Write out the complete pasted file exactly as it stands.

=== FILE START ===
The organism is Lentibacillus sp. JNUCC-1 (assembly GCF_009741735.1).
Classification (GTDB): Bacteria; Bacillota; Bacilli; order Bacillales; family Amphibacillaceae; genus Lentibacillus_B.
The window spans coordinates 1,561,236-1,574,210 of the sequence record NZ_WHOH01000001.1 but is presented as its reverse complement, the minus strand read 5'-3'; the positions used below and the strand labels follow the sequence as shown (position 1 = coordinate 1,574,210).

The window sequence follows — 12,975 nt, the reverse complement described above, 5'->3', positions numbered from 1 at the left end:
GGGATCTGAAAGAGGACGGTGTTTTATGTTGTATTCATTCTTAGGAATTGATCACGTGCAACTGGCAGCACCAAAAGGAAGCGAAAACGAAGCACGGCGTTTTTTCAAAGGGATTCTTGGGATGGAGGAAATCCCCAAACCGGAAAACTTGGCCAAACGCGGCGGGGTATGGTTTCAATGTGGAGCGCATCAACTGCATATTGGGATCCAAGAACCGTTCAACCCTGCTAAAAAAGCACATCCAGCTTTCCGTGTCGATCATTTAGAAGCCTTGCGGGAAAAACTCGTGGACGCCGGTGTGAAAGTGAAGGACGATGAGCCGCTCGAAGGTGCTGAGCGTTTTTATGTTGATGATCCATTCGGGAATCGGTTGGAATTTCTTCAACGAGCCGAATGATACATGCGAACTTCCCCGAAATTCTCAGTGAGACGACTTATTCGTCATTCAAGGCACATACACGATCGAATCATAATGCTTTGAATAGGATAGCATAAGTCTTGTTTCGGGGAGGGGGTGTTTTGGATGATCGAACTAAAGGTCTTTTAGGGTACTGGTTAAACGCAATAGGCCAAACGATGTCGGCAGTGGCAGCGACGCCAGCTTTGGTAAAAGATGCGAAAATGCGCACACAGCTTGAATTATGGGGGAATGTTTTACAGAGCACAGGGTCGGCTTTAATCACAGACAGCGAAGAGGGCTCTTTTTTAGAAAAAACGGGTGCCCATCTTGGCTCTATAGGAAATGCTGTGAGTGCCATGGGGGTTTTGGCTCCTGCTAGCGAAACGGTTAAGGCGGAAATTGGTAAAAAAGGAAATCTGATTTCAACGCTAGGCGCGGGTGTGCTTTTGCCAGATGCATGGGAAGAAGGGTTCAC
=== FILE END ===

The organism is Lentibacillus sp. JNUCC-1 (assembly GCF_009741735.1).
Classification (GTDB): Bacteria; Bacillota; Bacilli; order Bacillales; family Amphibacillaceae; genus Lentibacillus_B.
The window spans coordinates 1,561,236-1,574,210 of the sequence record NZ_WHOH01000001.1 but is presented as its reverse complement, the minus strand read 5'-3'; the positions used below and the strand labels follow the sequence as shown (position 1 = coordinate 1,574,210).

The window sequence follows — 12,975 nt, the reverse complement described above, 5'->3', positions numbered from 1 at the left end:
GGGATCTGAAAGAGGACGGTGTTTTATGTTGTATTCATTCTTAGGAATTGATCACGTGCAACTGGCAGCACCAAAAGGAAGCGAAAACGAAGCACGGCGTTTTTTCAAAGGGATTCTTGGGATGGAGGAAATCCCCAAACCGGAAAACTTGGCCAAACGCGGCGGGGTATGGTTTCAATGTGGAGCGCATCAACTGCATATTGGGATCCAAGAACCGTTCAACCCTGCTAAAAAAGCACATCCAGCTTTCCGTGTCGATCATTTAGAAGCCTTGCGGGAAAAACTCGTGGACGCCGGTGTGAAAGTGAAGGACGATGAGCCGCTCGAAGGTGCTGAGCGTTTTTATGTTGATGATCCATTCGGGAATCGGTTGGAATTTCTTCAACGAGCCGAATGATACATGCGAACTTCCCCGAAATTCTCAGTGAGACGACTTATTCGTCATTCAAGGCACATACACGATCGAATCATAATGCTTTGAATAGGATAGCATAAGTCTTGTTTCGGGGAGGGGGTGTTTTGGATGATCGAACTAAAGGTCTTTTAGGGTACTGGTTAAACGCAATAGGCCAAACGATGTCGGCAGTGGCAGCGACGCCAGCTTTGGTAAAAGATGCGAAAATGCGCACACAGCTTGAATTATGGGGGAATGTTTTACAGAGCACAGGGTCGGCTTTAATCACAGACAGCGAAGAGGGCTCTTTTTTAGAAAAAACGGGTGCCCATCTTGGCTCTATAGGAAATGCTGTGAGTGCCATGGGGGTTTTGGCTCCTGCTAGCGAAACGGTTAAGGCGGAAATTGGTAAAAAAGGAAATCTGATTTCAACGCTAGGCGCGGGTGTGCTTTTGCCAGATGCATGGGAAGAAGGGTTCAC